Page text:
In eukaryotic cells, mature mRNA molecules are produced through the extensive post-transcriptional processing of primary transcripts assembled in ribonucleoprotein complexes. Twenty polypeptides, termed heterogeneous nuclear ribonucleoproteins or hnRNPs, have been identified as the major components of such complexes. Although these proteins were identified more than 30 years ago, their role in RNA metabolism is just beginning to emerge. In contrast to previous models that ascribed to hnRNPs a mere structural function, recent data suggest a direct involvement in several aspects of the RNA life, such splicing, export of the mature mRNAs to the cell cytoplasm and translation. In addition, a growing body of evidence points to hnRNPs as an important target of the autoimmune response in rheumatic diseases. The present paper will review some of the most relevant data concerning the structure, function and autoantigenic properties of the hnRNPs.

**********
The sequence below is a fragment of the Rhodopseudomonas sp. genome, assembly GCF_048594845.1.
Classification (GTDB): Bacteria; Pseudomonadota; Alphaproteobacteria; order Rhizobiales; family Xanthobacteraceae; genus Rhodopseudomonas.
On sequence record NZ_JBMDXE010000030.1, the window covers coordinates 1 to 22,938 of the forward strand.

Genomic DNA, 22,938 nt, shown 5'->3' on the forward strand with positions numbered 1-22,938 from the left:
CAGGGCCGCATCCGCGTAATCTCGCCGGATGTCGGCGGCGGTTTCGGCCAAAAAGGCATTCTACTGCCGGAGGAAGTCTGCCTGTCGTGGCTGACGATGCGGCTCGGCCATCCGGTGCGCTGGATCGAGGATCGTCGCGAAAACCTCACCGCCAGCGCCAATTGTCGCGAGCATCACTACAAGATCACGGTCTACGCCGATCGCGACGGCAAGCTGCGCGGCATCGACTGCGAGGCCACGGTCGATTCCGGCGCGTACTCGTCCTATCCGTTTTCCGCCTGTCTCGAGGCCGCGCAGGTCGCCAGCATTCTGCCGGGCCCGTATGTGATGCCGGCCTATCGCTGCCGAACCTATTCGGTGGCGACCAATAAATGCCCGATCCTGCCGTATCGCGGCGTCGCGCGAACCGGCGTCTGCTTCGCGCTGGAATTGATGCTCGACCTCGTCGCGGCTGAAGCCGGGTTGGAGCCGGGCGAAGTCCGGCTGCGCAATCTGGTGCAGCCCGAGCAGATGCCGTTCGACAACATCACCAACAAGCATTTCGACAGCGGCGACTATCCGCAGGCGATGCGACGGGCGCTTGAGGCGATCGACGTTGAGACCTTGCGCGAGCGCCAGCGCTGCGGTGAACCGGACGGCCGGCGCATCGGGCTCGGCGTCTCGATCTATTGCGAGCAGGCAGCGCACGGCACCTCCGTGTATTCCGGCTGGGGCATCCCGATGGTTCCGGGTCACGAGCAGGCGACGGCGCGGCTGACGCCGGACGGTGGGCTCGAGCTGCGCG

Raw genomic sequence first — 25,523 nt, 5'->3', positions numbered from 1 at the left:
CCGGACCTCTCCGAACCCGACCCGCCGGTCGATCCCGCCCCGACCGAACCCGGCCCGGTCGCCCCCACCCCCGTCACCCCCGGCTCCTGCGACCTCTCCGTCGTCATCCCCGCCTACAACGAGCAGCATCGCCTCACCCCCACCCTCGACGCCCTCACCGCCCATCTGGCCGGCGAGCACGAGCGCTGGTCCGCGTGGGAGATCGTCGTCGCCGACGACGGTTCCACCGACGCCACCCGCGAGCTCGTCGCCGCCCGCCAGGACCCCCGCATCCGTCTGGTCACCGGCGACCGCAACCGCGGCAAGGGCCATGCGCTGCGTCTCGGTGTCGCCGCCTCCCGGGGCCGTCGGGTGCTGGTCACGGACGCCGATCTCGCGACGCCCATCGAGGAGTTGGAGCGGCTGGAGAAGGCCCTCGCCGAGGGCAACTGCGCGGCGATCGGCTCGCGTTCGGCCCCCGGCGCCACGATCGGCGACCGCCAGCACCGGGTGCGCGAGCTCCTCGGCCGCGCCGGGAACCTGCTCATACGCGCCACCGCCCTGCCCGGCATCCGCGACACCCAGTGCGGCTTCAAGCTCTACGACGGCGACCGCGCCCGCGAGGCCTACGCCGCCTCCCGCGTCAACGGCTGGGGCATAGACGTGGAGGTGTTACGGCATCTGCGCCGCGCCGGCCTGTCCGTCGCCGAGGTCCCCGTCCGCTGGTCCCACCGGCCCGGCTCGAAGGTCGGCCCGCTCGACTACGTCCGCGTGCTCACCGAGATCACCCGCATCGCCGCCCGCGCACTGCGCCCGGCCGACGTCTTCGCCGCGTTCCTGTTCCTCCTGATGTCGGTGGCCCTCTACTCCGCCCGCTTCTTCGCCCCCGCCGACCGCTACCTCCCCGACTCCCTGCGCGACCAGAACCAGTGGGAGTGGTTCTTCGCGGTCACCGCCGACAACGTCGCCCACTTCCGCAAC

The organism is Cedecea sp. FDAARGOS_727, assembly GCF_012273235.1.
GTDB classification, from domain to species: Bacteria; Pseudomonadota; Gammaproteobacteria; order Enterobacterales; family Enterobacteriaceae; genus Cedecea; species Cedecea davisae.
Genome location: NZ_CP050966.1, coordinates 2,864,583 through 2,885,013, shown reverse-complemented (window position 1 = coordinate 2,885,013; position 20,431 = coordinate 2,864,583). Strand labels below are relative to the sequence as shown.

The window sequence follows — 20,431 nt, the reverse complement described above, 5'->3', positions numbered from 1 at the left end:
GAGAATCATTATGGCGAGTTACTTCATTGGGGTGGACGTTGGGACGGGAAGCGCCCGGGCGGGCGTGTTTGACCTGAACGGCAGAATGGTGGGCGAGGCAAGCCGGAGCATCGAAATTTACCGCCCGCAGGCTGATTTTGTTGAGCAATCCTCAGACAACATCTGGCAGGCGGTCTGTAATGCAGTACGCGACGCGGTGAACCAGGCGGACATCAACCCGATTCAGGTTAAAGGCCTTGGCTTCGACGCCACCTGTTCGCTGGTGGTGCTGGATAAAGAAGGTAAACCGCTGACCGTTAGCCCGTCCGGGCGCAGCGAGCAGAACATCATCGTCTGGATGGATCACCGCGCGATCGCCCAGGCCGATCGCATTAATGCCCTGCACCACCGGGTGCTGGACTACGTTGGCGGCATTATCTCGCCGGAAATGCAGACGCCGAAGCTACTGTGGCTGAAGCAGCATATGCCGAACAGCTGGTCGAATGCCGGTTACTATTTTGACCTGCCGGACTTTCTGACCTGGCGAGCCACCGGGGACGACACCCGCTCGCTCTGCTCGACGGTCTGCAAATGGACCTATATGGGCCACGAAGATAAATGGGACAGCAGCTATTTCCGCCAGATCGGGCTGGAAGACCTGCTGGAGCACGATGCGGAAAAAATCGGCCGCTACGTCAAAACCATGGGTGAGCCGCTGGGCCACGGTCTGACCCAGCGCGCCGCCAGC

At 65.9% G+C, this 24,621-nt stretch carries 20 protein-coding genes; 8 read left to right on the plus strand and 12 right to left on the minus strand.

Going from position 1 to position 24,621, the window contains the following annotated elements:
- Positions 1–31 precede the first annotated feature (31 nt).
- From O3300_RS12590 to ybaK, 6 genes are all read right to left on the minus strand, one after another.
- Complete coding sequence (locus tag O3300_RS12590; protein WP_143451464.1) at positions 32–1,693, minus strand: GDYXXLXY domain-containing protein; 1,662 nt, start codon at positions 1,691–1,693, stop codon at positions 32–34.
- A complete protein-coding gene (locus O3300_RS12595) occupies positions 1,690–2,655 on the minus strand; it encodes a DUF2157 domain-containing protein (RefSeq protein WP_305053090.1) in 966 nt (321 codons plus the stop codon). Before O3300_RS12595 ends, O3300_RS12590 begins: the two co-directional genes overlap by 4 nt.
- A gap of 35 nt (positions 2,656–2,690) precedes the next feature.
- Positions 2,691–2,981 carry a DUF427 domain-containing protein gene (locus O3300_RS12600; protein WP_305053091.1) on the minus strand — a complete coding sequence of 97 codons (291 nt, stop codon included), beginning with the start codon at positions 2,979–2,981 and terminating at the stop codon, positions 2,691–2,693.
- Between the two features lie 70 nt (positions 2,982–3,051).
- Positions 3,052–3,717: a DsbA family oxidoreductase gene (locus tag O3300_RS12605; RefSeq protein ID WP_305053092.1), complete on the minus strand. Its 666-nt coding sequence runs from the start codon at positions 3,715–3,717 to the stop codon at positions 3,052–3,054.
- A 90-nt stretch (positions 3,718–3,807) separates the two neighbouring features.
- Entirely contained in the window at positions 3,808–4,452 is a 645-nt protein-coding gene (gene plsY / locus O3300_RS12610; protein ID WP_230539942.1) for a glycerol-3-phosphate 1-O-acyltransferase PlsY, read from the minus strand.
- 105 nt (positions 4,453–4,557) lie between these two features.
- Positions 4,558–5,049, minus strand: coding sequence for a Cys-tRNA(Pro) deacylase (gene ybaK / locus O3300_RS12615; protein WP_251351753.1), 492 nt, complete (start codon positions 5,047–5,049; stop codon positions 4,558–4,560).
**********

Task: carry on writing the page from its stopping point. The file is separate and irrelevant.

|Number of pages||10|
|Journal||Clinical and Experimental Rheumatology|
|Publication status||Published - 1998|
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